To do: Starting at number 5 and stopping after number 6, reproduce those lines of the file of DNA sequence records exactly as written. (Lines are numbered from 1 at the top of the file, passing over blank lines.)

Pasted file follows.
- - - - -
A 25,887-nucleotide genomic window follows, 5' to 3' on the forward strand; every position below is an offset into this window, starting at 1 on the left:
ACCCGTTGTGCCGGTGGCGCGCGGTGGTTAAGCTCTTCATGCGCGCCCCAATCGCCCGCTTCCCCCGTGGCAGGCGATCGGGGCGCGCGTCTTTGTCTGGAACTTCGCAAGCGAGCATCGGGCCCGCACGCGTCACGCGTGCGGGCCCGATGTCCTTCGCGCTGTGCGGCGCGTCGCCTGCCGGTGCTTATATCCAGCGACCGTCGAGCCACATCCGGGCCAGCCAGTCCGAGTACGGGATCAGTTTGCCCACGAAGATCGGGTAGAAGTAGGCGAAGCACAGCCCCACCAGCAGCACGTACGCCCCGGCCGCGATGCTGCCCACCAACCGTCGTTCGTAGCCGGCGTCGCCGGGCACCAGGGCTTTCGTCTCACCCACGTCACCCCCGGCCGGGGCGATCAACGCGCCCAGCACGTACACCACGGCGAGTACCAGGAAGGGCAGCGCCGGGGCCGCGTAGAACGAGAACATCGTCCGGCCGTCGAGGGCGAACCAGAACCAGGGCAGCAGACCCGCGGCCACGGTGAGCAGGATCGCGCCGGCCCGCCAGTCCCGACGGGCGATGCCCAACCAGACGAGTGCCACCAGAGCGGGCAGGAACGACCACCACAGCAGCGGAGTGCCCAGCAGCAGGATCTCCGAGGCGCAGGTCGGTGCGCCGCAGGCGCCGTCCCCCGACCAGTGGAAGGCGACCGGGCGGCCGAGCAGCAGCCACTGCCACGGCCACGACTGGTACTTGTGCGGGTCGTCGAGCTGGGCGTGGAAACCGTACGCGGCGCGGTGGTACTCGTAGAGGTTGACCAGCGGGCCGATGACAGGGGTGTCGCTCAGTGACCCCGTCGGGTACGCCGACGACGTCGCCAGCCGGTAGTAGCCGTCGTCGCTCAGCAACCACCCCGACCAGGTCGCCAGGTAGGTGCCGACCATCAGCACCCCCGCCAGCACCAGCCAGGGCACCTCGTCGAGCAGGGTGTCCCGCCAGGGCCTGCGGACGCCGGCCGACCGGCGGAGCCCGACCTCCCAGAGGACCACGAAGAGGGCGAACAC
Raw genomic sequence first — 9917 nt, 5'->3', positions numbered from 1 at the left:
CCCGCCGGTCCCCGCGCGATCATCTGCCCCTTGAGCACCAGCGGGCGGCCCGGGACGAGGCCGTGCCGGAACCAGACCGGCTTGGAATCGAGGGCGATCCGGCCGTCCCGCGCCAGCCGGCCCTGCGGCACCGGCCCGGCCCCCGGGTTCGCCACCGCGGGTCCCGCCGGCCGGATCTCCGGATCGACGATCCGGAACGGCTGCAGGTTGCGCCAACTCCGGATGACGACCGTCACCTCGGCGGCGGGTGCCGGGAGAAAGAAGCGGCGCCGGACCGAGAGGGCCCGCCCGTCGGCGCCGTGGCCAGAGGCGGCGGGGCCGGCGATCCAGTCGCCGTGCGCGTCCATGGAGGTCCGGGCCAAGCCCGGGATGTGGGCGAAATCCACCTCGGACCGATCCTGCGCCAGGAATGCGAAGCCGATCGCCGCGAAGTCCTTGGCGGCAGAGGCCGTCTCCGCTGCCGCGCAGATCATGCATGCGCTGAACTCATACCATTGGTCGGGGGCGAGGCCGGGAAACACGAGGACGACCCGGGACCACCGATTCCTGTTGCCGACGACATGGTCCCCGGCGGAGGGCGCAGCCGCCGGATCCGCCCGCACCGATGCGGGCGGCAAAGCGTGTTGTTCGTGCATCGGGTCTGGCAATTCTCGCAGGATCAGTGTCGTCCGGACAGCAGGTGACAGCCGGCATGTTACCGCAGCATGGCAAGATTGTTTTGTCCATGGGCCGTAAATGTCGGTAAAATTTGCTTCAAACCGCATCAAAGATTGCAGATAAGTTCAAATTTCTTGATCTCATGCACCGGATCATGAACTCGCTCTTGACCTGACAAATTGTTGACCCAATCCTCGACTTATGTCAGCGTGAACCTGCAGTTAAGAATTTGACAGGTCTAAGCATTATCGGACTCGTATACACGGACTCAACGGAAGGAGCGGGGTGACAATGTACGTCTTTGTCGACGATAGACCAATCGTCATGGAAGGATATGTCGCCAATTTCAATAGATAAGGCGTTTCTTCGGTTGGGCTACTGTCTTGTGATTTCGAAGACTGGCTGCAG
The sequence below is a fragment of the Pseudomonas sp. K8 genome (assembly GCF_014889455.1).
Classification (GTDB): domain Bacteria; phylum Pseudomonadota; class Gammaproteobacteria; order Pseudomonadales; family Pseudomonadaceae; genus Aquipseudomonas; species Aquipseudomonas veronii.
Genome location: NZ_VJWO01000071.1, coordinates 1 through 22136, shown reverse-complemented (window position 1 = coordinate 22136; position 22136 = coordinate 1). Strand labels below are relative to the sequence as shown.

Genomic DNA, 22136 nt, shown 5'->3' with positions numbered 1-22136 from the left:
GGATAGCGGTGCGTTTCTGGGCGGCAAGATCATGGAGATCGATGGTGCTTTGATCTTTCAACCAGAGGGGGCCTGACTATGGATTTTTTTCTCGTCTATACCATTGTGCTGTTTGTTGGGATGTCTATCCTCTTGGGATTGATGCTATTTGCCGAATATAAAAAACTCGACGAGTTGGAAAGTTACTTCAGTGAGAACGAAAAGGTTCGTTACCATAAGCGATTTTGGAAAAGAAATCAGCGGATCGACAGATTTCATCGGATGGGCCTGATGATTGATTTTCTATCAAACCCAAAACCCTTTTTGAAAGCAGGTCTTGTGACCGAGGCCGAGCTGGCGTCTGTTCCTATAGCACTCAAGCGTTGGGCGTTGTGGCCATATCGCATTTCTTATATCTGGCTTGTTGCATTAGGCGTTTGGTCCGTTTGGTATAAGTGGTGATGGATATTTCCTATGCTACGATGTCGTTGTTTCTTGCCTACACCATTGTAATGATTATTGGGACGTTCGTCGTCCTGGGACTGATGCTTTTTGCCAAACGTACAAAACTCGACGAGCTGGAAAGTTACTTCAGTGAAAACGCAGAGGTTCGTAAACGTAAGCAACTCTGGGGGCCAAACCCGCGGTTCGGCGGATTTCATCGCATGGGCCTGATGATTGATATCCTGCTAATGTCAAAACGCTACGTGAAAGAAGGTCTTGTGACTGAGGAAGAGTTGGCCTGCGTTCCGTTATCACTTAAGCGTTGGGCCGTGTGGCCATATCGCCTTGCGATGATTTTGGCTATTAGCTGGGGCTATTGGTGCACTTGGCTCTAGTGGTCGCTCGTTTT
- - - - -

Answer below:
The sequence below is a fragment of the Pseudomonas sp. K8 genome (assembly GCF_014889455.1).
Classification (GTDB): domain Bacteria; phylum Pseudomonadota; class Gammaproteobacteria; order Pseudomonadales; family Pseudomonadaceae; genus Aquipseudomonas; species Aquipseudomonas veronii.